Utah forecast: Air quality woes continue, but relief on way?
"Apocalypse Now" Lt. Col. Bill Kilgore might like northern Utah's mid-week forecast, that smell of incompletely burned hydrocarbons and particulates in the morning.
But even Kilgore's fleets of helicopters blaring Wagner's "Ride of the Valkyries" may not brave the lung-burning sooty soup expected to plague the Wasatch Front urban valleys through the remainder of this week.
The Utah Division of Air Quality issued "Red" or mandatory action grades for unhealthy air shrouding Salt Lake, Davis, Utah, Weber, Box Elder and Cache counties. That means solid-fuel burning devices and open burning of any kind is prohibited in those areas; motorists were strongly urged to avoid unnecessary travel or choose mass transit; industries were cautioned to minimize emissions; and the young, elderly and those with heart or lung ailments were warned to avoid outdoor activity.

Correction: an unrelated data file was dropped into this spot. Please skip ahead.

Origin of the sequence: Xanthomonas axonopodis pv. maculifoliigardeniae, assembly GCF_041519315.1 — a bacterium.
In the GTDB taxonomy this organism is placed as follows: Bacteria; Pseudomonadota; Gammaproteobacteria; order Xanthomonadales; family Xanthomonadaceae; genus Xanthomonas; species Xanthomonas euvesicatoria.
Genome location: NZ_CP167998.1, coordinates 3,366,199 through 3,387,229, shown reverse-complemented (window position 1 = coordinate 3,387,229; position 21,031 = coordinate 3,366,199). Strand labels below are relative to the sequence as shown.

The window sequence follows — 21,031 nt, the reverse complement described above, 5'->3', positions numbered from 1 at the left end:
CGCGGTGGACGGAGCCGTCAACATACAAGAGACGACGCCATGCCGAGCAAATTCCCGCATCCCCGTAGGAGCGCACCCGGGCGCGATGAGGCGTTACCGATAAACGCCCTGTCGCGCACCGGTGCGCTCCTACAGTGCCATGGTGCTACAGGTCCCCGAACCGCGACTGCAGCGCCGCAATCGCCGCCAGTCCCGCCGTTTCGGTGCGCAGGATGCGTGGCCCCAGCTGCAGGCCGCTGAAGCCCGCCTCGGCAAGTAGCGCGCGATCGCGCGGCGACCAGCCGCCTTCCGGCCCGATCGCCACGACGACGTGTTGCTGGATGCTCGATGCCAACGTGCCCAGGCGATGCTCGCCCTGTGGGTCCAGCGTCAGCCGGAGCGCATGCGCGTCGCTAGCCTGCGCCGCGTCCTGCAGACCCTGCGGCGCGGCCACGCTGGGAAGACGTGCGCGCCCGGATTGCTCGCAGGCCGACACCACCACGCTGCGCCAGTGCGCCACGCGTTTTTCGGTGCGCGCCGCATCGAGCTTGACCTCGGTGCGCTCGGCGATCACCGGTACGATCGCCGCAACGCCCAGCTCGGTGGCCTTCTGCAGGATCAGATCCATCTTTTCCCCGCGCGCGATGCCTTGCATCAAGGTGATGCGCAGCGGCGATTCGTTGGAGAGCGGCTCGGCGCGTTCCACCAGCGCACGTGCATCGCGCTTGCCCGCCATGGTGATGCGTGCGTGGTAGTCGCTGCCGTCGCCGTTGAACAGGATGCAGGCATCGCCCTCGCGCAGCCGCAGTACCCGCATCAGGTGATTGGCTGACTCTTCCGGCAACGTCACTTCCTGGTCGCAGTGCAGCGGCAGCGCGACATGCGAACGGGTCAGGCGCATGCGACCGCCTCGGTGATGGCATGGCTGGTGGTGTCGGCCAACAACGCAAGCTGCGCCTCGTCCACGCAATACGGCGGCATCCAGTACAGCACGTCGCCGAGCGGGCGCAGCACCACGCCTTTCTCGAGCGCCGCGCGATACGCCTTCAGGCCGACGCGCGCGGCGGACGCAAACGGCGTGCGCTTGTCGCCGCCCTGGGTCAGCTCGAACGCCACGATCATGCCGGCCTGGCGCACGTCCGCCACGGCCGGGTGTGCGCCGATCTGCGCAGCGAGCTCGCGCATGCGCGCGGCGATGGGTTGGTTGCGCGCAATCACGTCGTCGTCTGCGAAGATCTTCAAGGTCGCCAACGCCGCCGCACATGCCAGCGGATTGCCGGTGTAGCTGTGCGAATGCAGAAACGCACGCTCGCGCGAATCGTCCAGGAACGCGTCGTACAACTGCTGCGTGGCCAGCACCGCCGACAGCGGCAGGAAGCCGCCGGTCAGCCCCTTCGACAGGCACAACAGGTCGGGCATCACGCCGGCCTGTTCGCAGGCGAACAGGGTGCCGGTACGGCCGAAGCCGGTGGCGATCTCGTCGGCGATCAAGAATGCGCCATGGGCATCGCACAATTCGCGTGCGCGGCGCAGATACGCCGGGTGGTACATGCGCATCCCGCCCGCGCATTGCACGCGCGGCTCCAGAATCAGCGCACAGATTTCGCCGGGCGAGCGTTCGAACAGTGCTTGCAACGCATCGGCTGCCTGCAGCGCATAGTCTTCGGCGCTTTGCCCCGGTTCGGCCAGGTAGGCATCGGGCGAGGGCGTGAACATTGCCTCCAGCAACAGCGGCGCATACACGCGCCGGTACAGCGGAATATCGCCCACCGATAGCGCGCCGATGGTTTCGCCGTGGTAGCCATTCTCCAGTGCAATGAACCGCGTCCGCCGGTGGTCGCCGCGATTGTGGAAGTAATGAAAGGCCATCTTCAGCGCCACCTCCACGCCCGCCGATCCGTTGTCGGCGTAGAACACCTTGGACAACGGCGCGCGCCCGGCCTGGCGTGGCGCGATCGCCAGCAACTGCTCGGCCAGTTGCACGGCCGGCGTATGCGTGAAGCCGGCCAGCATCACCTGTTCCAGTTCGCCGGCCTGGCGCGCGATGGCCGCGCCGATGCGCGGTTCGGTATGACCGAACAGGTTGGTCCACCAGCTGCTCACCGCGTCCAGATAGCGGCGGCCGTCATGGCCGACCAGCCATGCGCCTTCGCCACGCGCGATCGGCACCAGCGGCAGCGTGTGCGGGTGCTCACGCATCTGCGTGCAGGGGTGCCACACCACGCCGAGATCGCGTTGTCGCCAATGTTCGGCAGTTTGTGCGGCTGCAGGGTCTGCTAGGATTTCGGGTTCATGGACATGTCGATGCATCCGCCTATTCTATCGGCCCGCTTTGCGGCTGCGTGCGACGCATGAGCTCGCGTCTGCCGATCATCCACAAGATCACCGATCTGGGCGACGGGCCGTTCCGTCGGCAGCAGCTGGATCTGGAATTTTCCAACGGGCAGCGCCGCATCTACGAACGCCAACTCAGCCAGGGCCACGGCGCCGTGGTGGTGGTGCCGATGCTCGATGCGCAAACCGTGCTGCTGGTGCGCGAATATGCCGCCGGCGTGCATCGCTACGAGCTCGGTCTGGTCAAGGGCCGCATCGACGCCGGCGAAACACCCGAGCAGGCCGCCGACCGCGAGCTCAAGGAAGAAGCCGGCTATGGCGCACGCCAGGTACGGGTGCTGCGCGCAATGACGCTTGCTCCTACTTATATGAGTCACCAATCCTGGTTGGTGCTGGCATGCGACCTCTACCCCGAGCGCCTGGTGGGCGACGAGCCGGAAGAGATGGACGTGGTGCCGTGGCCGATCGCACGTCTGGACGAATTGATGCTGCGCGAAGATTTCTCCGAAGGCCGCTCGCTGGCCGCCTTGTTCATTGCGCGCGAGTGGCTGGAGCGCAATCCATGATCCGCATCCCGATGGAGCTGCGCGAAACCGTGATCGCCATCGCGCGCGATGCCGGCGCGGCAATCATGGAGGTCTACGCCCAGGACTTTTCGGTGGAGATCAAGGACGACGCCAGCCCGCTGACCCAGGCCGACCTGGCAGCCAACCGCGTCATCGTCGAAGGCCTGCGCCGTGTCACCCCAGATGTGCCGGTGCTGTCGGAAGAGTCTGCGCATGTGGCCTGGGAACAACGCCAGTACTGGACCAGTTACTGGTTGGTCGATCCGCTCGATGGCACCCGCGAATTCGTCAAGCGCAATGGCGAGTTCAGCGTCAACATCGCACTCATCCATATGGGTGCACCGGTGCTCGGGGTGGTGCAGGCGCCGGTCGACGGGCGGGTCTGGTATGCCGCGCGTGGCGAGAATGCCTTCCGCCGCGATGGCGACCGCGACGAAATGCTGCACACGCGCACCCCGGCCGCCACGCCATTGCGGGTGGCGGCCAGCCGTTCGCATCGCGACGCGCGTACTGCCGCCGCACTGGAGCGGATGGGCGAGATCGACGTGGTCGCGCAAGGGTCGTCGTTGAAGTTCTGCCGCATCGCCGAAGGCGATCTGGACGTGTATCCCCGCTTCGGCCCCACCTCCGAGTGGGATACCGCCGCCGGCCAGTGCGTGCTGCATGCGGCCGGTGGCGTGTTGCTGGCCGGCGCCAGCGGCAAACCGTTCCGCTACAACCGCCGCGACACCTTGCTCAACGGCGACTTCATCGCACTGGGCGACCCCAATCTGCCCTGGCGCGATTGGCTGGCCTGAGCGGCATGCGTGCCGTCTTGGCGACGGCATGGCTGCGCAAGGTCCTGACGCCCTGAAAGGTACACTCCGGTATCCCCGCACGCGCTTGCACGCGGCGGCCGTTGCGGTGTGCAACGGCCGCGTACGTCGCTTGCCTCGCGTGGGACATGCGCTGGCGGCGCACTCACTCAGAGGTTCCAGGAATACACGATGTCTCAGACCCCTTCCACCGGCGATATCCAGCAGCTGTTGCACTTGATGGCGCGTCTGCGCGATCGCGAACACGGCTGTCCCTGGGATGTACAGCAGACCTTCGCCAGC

Air quality is expected to worsen into Thursday, though an approaching storm system could offer some relief, if it produces the winds and snowfall needed to scrub the atmosphere.
The National Weather Service left in place a Hazardous Weather Outlook advisory for the western two-thirds of Utah, warning of continued morning and evening fog, especially in the state's northern and central valleys.
The Salt Lake and Tooele valleys expected high temperatures on Wednesday in the low-30s, echoing Tuesday's forecast. Overnight lows were to be in the mid- to upper-teens.
Southern Utahns looked for highs near 50 degrees with overnight lows in the mid- to upper-20s.
The Utah Avalanche Center rated the risk for potentially deadly snowslides in the state's mountains as "moderate."
The Tribune's weather page at sltrib.com/weather provides more extensive, community-by-community forecast information.